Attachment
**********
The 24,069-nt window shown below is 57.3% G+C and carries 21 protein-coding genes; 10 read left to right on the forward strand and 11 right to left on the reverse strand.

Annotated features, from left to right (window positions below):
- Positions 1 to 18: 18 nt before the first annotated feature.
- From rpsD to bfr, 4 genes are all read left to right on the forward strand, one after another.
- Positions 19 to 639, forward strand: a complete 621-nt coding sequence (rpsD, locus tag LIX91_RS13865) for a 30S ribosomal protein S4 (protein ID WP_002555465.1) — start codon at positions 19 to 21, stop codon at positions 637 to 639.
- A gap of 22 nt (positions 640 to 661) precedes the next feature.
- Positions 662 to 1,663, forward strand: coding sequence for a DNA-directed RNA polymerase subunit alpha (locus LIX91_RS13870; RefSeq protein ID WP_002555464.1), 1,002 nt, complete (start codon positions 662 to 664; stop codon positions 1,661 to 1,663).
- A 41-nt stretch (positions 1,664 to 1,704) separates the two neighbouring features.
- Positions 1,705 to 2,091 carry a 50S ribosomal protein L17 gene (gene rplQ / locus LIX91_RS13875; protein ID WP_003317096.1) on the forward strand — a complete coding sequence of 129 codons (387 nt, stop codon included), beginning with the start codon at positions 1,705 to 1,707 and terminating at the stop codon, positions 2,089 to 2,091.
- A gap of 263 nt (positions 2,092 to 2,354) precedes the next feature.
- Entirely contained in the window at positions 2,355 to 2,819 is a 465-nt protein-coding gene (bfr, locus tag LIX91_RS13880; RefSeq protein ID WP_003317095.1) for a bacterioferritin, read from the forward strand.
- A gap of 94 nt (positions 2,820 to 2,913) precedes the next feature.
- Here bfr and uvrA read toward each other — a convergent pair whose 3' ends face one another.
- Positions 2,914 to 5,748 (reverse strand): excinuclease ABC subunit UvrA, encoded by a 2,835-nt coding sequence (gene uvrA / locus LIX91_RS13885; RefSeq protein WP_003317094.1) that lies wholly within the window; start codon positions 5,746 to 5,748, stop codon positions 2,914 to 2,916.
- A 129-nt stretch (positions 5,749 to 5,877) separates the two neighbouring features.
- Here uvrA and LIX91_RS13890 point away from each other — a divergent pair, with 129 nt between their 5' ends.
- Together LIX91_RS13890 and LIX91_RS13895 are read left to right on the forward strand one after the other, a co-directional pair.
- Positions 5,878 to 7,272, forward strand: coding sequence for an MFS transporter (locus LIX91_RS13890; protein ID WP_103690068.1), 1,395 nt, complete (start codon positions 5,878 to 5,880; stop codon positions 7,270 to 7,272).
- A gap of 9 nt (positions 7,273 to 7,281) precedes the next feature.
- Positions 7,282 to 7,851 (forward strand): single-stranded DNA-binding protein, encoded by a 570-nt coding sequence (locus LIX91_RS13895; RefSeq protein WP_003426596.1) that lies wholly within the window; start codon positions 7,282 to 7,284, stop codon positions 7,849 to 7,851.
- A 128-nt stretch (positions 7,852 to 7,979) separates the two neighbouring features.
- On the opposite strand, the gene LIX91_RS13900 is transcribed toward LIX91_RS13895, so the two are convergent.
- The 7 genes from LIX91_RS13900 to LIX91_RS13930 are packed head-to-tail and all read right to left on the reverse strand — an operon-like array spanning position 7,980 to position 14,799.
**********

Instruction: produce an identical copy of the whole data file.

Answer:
The 24,069-nt window shown below is 57.3% G+C and carries 21 protein-coding genes; 10 read left to right on the forward strand and 11 right to left on the reverse strand.

Annotated features, from left to right (window positions below):
- Positions 1 to 18: 18 nt before the first annotated feature.
- From rpsD to bfr, 4 genes are all read left to right on the forward strand, one after another.
- Positions 19 to 639, forward strand: a complete 621-nt coding sequence (rpsD, locus tag LIX91_RS13865) for a 30S ribosomal protein S4 (protein ID WP_002555465.1) — start codon at positions 19 to 21, stop codon at positions 637 to 639.
- A gap of 22 nt (positions 640 to 661) precedes the next feature.
- Positions 662 to 1,663, forward strand: coding sequence for a DNA-directed RNA polymerase subunit alpha (locus LIX91_RS13870; RefSeq protein ID WP_002555464.1), 1,002 nt, complete (start codon positions 662 to 664; stop codon positions 1,661 to 1,663).
- A 41-nt stretch (positions 1,664 to 1,704) separates the two neighbouring features.
- Positions 1,705 to 2,091 carry a 50S ribosomal protein L17 gene (gene rplQ / locus LIX91_RS13875; protein ID WP_003317096.1) on the forward strand — a complete coding sequence of 129 codons (387 nt, stop codon included), beginning with the start codon at positions 1,705 to 1,707 and terminating at the stop codon, positions 2,089 to 2,091.
- A gap of 263 nt (positions 2,092 to 2,354) precedes the next feature.
- Entirely contained in the window at positions 2,355 to 2,819 is a 465-nt protein-coding gene (bfr, locus tag LIX91_RS13880; RefSeq protein ID WP_003317095.1) for a bacterioferritin, read from the forward strand.
- A gap of 94 nt (positions 2,820 to 2,913) precedes the next feature.
- Here bfr and uvrA read toward each other — a convergent pair whose 3' ends face one another.
- Positions 2,914 to 5,748 (reverse strand): excinuclease ABC subunit UvrA, encoded by a 2,835-nt coding sequence (gene uvrA / locus LIX91_RS13885; RefSeq protein WP_003317094.1) that lies wholly within the window; start codon positions 5,746 to 5,748, stop codon positions 2,914 to 2,916.
- A 129-nt stretch (positions 5,749 to 5,877) separates the two neighbouring features.
- Here uvrA and LIX91_RS13890 point away from each other — a divergent pair, with 129 nt between their 5' ends.
- Together LIX91_RS13890 and LIX91_RS13895 are read left to right on the forward strand one after the other, a co-directional pair.
- Positions 5,878 to 7,272, forward strand: coding sequence for an MFS transporter (locus LIX91_RS13890; protein ID WP_103690068.1), 1,395 nt, complete (start codon positions 5,878 to 5,880; stop codon positions 7,270 to 7,272).
- A gap of 9 nt (positions 7,273 to 7,281) precedes the next feature.
- Positions 7,282 to 7,851 (forward strand): single-stranded DNA-binding protein, encoded by a 570-nt coding sequence (locus LIX91_RS13895; RefSeq protein WP_003426596.1) that lies wholly within the window; start codon positions 7,282 to 7,284, stop codon positions 7,849 to 7,851.
- A 128-nt stretch (positions 7,852 to 7,979) separates the two neighbouring features.
- On the opposite strand, the gene LIX91_RS13900 is transcribed toward LIX91_RS13895, so the two are convergent.
- The 7 genes from LIX91_RS13900 to LIX91_RS13930 are packed head-to-tail and all read right to left on the reverse strand — an operon-like array spanning position 7,980 to position 14,799.